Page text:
2. Try not to keep using the same places to avoid building up scar-tissue. With modern needles it can be hard to see a puncture mark as to where your last injection was put, so you might need to come up with a strategy – like to start ‘top left tummy’ for the morning, ‘lower left tummy’ for lunchtime, ‘lower right tummy’ for tea time, and ‘upper right tummy’ for night-time (amend this around your own timings/types of insulin taken. This is a literal rotation, going in a circle around your tum-tum, and might help avoid repetition of spots that are just the easiest to reach.
3. Use new needles if not for each injection, then daily. Get into the habit and avoid ‘I only change my needle when it starts to hurt’ behaviour, and do your skin a favour. Being blunt about it, blunt needles hurt, so stick on a new one.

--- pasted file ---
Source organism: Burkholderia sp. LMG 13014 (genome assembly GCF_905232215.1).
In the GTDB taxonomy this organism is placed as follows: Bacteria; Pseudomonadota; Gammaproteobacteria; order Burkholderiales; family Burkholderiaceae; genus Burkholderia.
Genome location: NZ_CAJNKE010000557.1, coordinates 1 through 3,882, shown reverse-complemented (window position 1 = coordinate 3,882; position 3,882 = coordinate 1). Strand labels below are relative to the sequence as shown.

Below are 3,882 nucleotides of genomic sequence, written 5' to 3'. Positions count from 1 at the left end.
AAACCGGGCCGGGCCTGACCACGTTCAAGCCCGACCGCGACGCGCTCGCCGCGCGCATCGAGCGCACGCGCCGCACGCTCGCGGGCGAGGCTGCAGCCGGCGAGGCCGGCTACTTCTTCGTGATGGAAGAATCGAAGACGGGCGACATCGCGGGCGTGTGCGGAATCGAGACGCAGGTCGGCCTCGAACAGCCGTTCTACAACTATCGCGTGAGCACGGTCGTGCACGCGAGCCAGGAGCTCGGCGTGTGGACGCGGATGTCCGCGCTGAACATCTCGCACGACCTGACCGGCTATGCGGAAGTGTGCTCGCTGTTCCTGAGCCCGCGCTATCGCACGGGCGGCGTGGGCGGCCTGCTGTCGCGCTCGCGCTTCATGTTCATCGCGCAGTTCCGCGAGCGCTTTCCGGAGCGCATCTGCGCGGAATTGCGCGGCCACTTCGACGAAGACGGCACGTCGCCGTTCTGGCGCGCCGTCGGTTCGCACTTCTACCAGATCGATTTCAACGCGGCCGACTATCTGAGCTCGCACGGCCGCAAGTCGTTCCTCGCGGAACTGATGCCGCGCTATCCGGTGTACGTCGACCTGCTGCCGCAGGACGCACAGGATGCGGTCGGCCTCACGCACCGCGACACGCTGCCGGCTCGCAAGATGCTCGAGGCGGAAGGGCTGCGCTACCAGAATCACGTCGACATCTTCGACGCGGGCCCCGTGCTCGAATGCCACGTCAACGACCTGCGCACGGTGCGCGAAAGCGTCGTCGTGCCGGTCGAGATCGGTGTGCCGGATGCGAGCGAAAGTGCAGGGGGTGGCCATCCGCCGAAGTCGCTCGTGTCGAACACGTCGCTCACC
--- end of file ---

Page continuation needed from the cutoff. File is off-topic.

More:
4. Avoid using creams and oils on skin before you need to change an infusion set, as that will stop them sticking to the skin. It’s fine to use them on skin after the infusion set has been removed though, if you start to get irritation on your skin, don’t doubt on contacting dermatology specialist.
5. Once in a while take the time to review your injection technique. Read up on best practice on this site from BD: http://bit.ly/injection_technique